Life Itself (2018)Reviewed By Peter Sobczynski
Posted 09/21/18 04:26:14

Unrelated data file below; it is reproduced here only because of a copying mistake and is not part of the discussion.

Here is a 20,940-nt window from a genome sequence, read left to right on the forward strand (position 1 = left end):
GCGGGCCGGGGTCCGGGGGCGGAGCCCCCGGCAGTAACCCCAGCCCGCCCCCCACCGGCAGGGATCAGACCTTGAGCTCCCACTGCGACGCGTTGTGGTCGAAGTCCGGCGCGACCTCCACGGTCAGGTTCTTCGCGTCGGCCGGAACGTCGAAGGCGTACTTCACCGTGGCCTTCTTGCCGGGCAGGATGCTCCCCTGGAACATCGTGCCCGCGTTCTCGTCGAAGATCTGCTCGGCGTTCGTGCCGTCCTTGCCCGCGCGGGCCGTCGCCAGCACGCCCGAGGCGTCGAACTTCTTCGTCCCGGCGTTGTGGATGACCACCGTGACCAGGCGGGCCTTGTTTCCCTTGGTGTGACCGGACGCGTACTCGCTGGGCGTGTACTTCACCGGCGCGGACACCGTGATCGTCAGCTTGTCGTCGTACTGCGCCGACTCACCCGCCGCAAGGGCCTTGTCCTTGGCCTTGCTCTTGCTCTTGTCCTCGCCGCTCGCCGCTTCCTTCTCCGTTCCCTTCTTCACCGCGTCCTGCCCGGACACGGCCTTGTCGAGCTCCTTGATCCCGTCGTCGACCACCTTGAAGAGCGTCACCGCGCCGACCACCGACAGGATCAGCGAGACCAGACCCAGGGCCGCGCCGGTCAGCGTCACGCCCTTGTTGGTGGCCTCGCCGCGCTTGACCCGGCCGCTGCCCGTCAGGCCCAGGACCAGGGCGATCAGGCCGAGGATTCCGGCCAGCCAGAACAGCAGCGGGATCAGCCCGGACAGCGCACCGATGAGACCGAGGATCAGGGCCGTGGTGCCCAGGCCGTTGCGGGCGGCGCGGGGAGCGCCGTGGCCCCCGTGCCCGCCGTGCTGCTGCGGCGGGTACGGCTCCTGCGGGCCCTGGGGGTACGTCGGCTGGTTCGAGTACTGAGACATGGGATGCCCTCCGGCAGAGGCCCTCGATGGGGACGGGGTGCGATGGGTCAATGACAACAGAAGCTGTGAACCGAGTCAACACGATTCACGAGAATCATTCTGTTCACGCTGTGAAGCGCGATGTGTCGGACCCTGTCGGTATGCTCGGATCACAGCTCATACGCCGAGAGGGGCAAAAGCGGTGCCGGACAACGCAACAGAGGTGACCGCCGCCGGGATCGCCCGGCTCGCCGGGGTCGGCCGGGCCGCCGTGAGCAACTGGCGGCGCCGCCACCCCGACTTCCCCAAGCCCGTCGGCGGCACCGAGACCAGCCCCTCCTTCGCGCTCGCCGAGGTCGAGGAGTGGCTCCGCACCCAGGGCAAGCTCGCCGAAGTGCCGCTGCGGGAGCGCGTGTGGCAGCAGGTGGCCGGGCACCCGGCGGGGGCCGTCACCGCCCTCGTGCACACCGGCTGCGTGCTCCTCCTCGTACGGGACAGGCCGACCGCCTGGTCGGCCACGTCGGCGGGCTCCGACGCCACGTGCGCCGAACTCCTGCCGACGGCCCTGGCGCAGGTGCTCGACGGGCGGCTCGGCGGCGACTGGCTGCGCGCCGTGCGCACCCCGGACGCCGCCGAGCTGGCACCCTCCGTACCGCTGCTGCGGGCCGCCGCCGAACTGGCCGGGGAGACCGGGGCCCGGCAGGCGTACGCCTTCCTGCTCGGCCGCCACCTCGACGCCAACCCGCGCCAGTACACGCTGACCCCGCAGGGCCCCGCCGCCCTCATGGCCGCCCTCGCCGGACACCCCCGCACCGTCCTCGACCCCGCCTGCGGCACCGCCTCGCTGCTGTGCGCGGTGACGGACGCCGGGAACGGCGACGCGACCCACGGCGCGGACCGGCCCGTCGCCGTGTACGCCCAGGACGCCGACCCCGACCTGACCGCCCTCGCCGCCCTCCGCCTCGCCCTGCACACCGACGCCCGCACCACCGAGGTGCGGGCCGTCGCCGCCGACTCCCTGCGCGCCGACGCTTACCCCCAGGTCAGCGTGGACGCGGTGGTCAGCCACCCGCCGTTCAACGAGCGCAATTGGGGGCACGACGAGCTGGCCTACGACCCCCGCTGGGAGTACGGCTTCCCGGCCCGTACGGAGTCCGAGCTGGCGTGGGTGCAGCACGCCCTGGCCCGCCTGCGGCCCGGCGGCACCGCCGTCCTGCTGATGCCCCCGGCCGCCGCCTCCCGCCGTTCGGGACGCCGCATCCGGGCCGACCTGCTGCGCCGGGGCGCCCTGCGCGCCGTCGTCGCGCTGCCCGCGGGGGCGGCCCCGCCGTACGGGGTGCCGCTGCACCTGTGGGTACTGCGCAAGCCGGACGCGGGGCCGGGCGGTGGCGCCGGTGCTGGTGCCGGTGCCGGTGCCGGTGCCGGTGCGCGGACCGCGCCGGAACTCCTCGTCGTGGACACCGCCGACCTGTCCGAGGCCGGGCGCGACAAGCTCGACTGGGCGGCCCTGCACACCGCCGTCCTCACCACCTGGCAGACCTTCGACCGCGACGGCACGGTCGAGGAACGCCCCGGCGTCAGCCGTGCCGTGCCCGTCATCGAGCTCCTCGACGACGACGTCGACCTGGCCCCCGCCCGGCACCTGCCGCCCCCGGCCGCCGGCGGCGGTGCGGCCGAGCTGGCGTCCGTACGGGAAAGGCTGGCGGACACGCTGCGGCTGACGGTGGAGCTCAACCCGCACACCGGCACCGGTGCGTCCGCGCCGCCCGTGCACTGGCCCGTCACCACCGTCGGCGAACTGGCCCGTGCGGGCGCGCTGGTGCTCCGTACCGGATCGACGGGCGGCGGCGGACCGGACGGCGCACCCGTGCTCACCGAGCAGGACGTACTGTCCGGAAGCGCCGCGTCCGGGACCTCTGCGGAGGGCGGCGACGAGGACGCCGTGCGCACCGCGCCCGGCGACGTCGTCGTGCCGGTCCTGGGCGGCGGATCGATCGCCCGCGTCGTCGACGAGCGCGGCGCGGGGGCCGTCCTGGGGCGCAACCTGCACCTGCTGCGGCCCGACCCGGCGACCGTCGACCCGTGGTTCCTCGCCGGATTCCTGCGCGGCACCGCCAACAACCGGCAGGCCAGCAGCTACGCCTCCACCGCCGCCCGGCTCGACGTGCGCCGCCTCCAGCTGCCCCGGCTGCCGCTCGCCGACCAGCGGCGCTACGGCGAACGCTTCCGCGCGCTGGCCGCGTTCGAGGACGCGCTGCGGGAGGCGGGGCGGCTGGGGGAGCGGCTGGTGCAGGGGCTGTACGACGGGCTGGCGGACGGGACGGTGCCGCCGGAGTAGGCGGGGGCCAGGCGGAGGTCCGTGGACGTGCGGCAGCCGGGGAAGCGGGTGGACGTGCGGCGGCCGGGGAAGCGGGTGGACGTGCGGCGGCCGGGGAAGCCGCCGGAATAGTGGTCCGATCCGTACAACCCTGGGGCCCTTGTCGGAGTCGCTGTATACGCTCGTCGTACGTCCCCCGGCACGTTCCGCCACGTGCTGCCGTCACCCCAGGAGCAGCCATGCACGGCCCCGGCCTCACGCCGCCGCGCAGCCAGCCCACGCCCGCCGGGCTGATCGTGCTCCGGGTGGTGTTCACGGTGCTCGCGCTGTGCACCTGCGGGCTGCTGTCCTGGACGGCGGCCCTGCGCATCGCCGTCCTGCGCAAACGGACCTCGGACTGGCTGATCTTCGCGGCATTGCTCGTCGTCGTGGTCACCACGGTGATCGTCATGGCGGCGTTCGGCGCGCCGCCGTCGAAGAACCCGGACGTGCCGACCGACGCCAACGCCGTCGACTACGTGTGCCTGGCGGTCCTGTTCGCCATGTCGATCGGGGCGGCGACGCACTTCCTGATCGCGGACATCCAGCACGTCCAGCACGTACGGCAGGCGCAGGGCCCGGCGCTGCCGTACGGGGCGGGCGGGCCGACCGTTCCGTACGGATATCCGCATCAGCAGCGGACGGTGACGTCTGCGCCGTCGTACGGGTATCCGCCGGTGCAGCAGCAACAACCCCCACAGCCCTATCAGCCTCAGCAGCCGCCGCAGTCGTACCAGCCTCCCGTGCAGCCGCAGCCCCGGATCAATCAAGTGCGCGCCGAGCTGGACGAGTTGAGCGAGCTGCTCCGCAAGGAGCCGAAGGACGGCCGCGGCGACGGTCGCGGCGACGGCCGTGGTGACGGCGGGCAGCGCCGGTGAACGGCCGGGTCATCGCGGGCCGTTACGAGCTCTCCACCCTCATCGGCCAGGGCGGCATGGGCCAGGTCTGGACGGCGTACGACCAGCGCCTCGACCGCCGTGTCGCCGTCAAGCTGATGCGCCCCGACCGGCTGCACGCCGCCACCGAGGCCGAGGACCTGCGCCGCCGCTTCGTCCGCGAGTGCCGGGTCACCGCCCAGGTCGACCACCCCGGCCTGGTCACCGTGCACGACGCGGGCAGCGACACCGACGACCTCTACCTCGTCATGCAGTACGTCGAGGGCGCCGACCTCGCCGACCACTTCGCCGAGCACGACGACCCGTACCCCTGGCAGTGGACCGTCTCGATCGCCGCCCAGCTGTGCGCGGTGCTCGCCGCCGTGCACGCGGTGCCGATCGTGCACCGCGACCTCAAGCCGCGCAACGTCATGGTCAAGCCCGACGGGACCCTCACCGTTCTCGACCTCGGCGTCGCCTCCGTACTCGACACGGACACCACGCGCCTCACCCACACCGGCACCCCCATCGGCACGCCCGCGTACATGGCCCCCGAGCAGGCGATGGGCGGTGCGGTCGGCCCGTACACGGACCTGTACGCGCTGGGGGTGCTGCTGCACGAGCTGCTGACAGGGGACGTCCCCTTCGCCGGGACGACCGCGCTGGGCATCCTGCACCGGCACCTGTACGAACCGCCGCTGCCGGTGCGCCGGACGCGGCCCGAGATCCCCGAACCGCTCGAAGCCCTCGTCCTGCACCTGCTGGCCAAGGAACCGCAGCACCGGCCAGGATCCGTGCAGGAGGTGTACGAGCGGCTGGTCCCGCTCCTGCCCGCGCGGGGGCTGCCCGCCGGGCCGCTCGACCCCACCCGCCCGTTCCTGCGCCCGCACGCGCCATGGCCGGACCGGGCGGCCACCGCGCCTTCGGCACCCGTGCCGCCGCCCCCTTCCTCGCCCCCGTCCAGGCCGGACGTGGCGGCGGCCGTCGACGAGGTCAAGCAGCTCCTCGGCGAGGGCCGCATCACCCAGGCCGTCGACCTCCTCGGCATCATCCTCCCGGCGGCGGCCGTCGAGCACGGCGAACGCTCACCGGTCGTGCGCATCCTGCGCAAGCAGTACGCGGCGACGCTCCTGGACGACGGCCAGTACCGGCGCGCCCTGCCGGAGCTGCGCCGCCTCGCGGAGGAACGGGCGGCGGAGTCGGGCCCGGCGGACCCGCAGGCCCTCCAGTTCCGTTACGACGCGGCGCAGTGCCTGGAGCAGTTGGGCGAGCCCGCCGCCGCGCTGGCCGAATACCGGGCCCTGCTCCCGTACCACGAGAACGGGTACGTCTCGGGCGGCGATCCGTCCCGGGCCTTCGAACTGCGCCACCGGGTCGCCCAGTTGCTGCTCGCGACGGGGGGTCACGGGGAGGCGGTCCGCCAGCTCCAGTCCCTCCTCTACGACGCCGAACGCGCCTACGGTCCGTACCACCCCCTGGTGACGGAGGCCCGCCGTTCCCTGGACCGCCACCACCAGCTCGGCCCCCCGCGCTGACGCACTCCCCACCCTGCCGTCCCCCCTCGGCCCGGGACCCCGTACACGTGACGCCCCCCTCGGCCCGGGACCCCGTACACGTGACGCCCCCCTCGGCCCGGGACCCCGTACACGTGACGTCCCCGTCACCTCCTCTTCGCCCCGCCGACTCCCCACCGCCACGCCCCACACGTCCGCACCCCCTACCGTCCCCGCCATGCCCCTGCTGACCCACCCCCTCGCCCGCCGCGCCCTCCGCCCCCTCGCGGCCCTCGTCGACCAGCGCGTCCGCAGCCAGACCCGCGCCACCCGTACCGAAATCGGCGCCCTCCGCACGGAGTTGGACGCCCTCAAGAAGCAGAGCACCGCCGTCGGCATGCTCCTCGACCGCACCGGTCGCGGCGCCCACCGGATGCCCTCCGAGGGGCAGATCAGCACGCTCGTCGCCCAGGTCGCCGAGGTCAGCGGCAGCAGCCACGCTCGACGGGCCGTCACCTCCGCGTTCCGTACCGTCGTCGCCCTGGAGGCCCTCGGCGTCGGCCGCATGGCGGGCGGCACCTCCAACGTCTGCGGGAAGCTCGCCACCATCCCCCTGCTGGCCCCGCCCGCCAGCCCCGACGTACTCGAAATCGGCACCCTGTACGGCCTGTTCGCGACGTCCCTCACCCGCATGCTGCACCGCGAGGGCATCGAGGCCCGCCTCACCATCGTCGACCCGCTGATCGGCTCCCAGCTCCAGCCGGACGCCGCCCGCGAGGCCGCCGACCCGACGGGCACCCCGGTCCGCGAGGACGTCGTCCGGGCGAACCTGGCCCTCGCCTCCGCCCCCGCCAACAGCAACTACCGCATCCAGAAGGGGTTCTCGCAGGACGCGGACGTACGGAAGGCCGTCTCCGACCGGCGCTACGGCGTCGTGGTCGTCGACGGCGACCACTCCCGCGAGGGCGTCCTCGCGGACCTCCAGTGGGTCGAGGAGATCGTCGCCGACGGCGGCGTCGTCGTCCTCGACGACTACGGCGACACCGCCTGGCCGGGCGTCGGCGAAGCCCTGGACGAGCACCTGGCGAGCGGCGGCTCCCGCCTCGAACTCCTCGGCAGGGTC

When I first encountered the trailer for “Life Itself” a few weeks ago, it looked liked such a gauche and gimmicky piece of would-be Oscar bait that I was almost willing to give it the benefit of the doubt that it was an original and ambitious work that had been artlessly reduced to a couple of minutes of seemingly random moments by a studio marketing department that has no idea of how to properly introduce it to the public. After premiering at the Toronto FilmFestival a couple of weeks ago, I spoke to a couple of colleagues who saw it there who hastened to assure me that no, it really was just as bad as the trailer made it look. Once again, I was kind of willing to give it the benefit of the doubt since festival reactions tend to be the hottest of hot takes and the more extreme positions, both pro and con, should probably be taken with the proverbial grain of salts. However, now that I have finally seen “Life Itself,” I can assure you that both my initial impression of the trailer and the comments of my colleagues were both spot on as it truly is one of the smarmiest, stupidest and most hollowly manipulative films that I have ever seen in my life. This is a film that has been custom-designed to give viewers all of the feels and jerk as many tears as allowed by law but the only thing I felt while watching it was utter contempt and the only authentic tear that I shed was the one that came when I looked at my watch after it had been playing for what felt like four days and discovered that there was still about an hour left to go.To give the film some credit, it at least announces its ineptitude right up front with one of the most instantly irritating intros I can recall—the kind that will immediately send most right-minded viewers scurrying out into the lobby for either a refund or a better movie. (Good news—you wont easily find a worse one.) In these scenes, narrated by Samuel L. Jackson, we observe some random dope in a therapy session and when he proves to be to boring, the focus of the narration turns to his therapist, played by Annette Bening. After the session, she goes outside for a cigarette, meets Oscar Issac on the street and then promptly gets hit by a bus, a turn of events that causes Jackson to throw up his hands and flee the proceedings. As it turns out, everything that we have just witnessed has been part of a terrible screenplay being written by Will (Issac), a deeply disturbed man who is still reeling since his beloved pregnant wife Abby (Olivia Wilde) left him under mysterious circumstances six months earlier. Now under the care of a therapist (Bening), Will vaguely recounts the circumstances of his life with Abby from their respective childhoods to their wedded bliss, even bringing the two of them into his flashbacks to observe things more closely. As the flashbacks progress, however, Will finds himself increasingly seized by the notion that perhaps things were not always as rosy as he allows himself to remember them—as the film states in the kind of literary epiphany that would be rejected by most self-respecting fortune cookies, “Life itself is the ultimate unreliable narrator.” If you think that sounds bad just once, be warned that the film repeats that sentiment ad nauseam like some kind of mantra.